Economic Facts & Fallacies – Part Three

Anne Marie Waters

September 29th 2020

 

In this series of blogs, I’m looking at some of the ideas of the American economist Thomas Sowell, and specifically his book Economic Facts and Fallacies.  You can read parts one and two here.

This week’s topic is highly topical and Sowell puts forward the most fascinating arguments to this question: what is the ‘gender pay gap’ and what has caused it?

In chapter three – Male Female Facts and Fallacies – Sowell argues that the gender pay gap is not what modern day feminism or equality campaigners describe.

Firstly, Sowell outlines the mainstream narrative: that women have been oppressed throughout history and advancements have only been made through feminist campaigning and legal changes to require equal pay.  While he acknowledges there is truth in this, women certainly have earned less and have been subject to social and religious restrictions, in the West today, this is broadly not the case.  He points to the fact that more women than men receive honours degrees in the US today, as well as Sweden and other Western countries.  Laws have been passed to ensure equal pay for equal work, and women make up around half the work force in most Western nations.

To understand the arguements around the gender pay gap, Sowell believes we need to look to history first.  He acknowledges that women have been paid less than men, but puts forward potential reasons for this that do not necessarily involve unjust discrimination against women.

Our agricultural history is one example because much of the work required a level of physical strength few women could meet.  This changed not because of campaigns against sexist policy, argues Sowell, but economic advancement generally.

The replacement of human muscle by machine power, and the growing importance of industries and occupations not dependent on either, have made sex and age differences no longer as significant as they had once been.  The economic consequences could be seen in the rising age at which people reached their peak earnings, now that experience and skill were more important than physical strength.  Other economic consequences included reductions in male-female pay differentials, even before laws were passed mandating equal pay for equal work.  

A further potential cause of gender pay disparity is another obvious physical difference – women give birth.

Mothers as a group tend to fall furthest behind men in income, as competing domestic responsibilities reduce the ability of women with babies and small children to be able to maintain continuous, full-time employment in the workforce.

A fascinating aspect of Sowell’s work in this area is the pattern of women’s education in recent years.  He argues that we can only compare male and female income if we are comparing from an equal footing.  In other words, we can only find discrimination against women if all other factors are equal; same education, skill etc.  Women have been, and still are in some parts of the world, discriminated against in terms of education rather than job opportunity, meaning it is difficult to properly adduce active discrimination in employment.

Interestingly, women’s advancements in education have been higher in the past.  For example, the proportion of women in the professions and other high-level positions was greater during the first decades of the twentieth century than in the middle of the twentieth century – and all of this was before either anti-discrimination laws or the rise of the feminist movement.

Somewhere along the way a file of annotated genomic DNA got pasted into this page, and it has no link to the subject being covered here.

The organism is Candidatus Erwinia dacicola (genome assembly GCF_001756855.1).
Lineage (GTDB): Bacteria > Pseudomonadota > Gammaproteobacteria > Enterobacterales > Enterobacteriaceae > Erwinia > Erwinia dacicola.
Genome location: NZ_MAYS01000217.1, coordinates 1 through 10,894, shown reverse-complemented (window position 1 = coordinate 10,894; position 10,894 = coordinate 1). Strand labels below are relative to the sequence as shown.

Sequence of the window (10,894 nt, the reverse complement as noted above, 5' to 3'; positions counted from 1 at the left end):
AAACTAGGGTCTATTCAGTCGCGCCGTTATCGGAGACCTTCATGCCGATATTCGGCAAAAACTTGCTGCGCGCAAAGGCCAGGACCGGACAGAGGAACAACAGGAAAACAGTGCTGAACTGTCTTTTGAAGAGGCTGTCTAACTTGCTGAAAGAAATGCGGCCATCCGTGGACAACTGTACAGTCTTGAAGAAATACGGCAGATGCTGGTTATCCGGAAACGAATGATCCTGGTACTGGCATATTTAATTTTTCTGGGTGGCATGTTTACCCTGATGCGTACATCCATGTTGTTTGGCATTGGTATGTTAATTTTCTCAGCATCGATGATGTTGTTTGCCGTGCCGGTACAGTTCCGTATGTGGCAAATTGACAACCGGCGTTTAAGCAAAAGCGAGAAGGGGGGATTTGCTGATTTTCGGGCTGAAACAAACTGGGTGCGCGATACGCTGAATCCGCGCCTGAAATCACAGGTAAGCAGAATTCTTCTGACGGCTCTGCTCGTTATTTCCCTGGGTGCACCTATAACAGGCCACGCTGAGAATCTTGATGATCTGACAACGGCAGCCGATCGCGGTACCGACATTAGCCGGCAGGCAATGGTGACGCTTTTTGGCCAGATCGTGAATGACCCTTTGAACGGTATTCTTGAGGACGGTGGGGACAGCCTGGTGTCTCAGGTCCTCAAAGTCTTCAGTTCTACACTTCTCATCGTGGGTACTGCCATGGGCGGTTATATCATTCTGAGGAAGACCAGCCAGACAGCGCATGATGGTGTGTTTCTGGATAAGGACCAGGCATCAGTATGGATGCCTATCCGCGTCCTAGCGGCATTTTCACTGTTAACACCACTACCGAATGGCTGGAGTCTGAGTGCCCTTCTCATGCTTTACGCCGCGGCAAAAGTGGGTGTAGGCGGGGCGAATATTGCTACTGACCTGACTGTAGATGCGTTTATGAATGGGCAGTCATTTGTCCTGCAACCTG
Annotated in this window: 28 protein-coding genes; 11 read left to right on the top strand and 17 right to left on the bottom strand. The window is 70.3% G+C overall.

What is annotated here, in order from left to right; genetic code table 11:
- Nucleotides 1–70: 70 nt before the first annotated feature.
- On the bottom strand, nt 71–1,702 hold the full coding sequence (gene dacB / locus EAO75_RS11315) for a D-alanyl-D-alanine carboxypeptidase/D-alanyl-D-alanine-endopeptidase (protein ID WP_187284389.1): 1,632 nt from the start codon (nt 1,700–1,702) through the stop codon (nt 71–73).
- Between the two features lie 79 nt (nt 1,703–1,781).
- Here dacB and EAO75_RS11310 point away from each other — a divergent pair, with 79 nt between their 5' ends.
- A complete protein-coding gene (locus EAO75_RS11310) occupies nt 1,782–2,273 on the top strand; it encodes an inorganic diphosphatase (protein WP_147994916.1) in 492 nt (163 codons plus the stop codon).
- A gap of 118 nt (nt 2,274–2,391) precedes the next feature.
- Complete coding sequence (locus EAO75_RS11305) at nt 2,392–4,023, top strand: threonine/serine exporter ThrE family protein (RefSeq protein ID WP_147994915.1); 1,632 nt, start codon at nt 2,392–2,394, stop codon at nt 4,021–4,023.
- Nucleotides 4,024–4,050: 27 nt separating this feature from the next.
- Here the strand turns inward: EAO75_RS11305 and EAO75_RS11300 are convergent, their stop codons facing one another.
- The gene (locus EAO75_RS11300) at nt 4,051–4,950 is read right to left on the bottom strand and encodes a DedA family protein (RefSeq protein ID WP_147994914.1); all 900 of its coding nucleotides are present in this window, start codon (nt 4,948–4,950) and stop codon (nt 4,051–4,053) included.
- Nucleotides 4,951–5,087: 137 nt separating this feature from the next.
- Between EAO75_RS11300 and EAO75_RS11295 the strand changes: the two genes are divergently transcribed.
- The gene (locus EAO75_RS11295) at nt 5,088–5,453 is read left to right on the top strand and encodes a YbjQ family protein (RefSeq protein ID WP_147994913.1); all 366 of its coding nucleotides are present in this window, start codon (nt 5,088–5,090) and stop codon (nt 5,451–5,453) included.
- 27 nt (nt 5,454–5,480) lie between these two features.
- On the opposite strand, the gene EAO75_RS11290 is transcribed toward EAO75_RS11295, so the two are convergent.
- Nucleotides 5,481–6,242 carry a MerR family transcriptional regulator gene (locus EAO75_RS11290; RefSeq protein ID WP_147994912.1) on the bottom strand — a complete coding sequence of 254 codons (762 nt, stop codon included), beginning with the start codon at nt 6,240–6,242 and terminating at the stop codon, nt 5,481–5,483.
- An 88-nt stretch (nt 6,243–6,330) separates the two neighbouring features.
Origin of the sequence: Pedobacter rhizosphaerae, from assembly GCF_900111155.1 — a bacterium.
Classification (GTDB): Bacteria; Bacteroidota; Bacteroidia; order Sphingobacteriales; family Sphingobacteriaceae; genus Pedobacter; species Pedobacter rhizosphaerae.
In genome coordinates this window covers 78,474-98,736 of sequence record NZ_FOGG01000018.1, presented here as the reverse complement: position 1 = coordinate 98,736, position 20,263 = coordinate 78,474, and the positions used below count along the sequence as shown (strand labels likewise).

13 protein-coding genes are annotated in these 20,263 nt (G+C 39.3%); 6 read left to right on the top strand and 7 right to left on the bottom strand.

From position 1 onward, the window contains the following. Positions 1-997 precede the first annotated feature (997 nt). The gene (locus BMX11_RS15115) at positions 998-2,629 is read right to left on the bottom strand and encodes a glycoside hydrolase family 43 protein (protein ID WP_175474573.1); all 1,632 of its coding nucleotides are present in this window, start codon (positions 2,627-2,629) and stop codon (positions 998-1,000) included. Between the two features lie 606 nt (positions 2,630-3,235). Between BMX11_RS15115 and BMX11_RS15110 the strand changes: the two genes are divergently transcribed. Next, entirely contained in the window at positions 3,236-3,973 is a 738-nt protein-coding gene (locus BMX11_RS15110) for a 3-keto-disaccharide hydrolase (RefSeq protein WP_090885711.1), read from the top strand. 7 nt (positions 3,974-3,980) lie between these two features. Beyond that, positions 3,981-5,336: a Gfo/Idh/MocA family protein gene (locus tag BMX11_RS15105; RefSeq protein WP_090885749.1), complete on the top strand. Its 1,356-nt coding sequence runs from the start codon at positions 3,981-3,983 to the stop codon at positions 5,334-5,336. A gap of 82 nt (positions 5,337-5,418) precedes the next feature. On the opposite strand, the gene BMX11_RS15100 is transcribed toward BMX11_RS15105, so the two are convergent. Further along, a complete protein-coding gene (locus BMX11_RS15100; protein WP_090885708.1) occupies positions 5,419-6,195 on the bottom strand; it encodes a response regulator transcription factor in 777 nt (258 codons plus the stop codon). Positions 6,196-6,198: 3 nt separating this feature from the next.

Several statistics reveal the numbers of women earning degrees, doctorates etc. as greater at the start of the 20th century than in the middle.

In summary, Sowell shows that, as with so many mainstream narratives today, all is not what it seems.  In effect, he is stating that it is economics and education that create the work situation for men and women, and not necessarily discrimination by employers.  Indeed, he states that the demand for female workers was pushed by employers and businesses themselves, who were keen to tap in to the “manpower” of half of the population.

Sowell concludes:

Among the many factors which influence male-female economic differences, the most elusive is employer discrimination.  Since no one is likely to admit to discriminating against women, which is both illegal and socially stigmatised, in principle discrimination can only be inferred indirectly from the disparities between men and women that remain after all other factors have been taken in to account.  In practice, however, there is no way to take all other factors in to account, since no one knows what they all are and statistics are not always available for all the factors we do know about.  What we are left with, after taking into account all the factors that we are aware of and for which statistics are available, are residual differences which measure the upper limit of the combined effect of employer discrimination plus whatever other factors have been overlooked or not specified precisely.  That residual is often much smaller than the gross income differences  between men and women, sometimes is zero, and in a few intances women earn more than men whose measured characteristics are similar.  

What is so notable about these ideas is how rarely we hear them.  Voices like Sowells are not included in the debate surrounding the gender pay gap.  As with climate change and coronavirus (and other key issues) we are presented with one version of reality and nothing is permitted to call this in to question.  The narrative is that women earn less because of discrimination, the reality is far more complex.

 

Anne Marie Waters 

Leader 

For Britain 

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